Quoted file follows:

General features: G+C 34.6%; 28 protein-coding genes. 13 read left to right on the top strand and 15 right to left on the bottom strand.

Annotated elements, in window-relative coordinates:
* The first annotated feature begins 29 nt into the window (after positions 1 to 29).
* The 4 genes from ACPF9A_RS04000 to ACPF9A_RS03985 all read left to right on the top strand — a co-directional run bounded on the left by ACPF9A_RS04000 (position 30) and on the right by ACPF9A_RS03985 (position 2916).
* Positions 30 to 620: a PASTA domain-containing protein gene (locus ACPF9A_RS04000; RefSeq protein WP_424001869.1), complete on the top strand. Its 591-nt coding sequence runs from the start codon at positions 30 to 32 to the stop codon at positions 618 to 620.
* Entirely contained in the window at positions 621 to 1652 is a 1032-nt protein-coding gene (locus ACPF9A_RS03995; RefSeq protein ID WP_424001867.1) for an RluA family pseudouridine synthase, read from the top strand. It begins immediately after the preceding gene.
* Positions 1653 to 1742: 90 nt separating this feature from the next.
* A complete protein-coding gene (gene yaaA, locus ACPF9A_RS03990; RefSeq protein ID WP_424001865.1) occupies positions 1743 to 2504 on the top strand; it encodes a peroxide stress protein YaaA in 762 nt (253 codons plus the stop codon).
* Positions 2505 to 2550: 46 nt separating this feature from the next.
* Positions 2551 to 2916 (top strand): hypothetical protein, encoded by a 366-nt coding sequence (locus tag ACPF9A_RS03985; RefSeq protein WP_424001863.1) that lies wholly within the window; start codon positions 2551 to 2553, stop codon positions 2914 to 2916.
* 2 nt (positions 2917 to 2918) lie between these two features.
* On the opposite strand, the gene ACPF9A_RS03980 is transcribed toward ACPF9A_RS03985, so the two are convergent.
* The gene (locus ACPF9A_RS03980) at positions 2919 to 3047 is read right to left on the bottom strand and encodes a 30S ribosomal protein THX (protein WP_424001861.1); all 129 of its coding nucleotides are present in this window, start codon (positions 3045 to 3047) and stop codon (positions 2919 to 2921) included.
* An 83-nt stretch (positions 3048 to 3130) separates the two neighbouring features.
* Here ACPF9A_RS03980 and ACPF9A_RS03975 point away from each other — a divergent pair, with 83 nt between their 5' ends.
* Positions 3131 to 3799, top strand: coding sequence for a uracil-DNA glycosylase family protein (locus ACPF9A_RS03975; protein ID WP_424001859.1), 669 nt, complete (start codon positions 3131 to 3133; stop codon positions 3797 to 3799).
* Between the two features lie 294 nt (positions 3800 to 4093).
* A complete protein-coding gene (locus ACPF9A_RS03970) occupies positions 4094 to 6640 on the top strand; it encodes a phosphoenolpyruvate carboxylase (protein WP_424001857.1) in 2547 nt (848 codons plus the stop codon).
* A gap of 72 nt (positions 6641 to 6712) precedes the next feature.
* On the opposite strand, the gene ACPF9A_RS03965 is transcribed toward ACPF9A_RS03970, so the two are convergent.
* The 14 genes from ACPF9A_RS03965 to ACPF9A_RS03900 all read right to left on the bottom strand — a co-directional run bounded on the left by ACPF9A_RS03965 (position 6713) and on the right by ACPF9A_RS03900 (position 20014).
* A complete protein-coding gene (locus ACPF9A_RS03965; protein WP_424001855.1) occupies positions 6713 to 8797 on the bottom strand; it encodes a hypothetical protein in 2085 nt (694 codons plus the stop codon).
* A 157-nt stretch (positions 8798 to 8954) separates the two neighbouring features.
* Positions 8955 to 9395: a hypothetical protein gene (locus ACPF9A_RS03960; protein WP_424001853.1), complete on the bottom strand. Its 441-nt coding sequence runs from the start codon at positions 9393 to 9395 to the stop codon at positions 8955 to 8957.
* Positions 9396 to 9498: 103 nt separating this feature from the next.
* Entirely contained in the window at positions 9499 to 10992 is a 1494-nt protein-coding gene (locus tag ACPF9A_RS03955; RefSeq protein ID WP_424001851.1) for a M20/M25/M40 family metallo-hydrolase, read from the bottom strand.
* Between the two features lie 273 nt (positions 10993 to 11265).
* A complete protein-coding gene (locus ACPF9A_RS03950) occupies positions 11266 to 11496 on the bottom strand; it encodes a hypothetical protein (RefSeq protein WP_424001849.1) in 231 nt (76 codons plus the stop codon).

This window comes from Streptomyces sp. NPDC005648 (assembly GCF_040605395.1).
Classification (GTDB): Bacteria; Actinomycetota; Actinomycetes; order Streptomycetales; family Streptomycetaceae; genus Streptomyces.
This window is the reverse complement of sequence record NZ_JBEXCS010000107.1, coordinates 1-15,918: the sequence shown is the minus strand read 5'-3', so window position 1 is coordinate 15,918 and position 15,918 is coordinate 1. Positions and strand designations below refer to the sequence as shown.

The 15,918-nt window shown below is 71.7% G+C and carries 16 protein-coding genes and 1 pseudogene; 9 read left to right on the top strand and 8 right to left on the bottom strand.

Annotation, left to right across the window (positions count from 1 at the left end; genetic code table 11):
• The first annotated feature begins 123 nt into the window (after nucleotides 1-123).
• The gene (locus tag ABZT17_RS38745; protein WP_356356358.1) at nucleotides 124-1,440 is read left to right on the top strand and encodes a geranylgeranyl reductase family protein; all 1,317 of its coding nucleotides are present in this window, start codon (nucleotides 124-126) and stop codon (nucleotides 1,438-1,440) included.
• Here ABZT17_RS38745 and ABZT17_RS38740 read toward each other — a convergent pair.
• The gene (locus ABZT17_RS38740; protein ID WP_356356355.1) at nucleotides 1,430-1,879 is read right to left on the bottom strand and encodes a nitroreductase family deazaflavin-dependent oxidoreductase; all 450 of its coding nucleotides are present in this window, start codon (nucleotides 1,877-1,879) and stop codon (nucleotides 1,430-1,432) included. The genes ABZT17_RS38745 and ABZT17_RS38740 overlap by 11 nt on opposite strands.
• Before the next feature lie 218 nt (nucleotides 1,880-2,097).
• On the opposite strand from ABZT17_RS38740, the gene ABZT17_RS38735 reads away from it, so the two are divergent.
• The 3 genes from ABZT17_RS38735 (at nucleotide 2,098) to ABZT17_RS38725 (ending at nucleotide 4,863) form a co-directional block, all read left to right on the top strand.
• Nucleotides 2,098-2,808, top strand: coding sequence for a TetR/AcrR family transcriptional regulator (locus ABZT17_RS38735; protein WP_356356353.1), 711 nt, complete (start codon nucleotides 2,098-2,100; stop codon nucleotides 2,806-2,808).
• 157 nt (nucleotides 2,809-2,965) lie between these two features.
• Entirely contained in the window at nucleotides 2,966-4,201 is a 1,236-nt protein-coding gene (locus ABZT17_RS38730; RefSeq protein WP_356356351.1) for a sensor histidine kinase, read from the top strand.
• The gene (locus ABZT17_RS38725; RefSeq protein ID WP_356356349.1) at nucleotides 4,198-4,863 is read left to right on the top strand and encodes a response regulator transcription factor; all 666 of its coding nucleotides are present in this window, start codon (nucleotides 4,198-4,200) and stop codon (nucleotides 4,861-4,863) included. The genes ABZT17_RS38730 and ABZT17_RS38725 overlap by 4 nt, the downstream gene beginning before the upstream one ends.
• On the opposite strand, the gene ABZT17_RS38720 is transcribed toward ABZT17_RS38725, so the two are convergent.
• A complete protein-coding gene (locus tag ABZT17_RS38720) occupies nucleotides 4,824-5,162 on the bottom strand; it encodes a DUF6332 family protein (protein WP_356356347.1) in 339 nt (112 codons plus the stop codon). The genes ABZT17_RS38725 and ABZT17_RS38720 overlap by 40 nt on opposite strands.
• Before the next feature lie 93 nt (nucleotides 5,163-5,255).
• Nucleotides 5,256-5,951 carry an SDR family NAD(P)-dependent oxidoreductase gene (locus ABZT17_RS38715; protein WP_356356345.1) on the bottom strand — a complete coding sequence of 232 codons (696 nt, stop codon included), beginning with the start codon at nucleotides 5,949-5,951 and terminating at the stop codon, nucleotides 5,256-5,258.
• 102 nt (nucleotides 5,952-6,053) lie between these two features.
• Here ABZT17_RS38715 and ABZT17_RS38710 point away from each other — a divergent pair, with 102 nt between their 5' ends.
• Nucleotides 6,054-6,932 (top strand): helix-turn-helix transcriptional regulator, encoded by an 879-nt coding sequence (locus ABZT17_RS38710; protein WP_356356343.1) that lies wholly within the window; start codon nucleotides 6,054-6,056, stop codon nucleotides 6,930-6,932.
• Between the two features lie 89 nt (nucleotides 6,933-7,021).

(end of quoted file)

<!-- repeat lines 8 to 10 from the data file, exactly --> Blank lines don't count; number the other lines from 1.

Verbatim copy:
* A complete protein-coding gene (gene yaaA, locus ACPF9A_RS03990; RefSeq protein ID WP_424001865.1) occupies positions 1743 to 2504 on the top strand; it encodes a peroxide stress protein YaaA in 762 nt (253 codons plus the stop codon).
* Positions 2505 to 2550: 46 nt separating this feature from the next.
* Positions 2551 to 2916 (top strand): hypothetical protein, encoded by a 366-nt coding sequence (locus tag ACPF9A_RS03985; RefSeq protein WP_424001863.1) that lies wholly within the window; start codon positions 2551 to 2553, stop codon positions 2914 to 2916.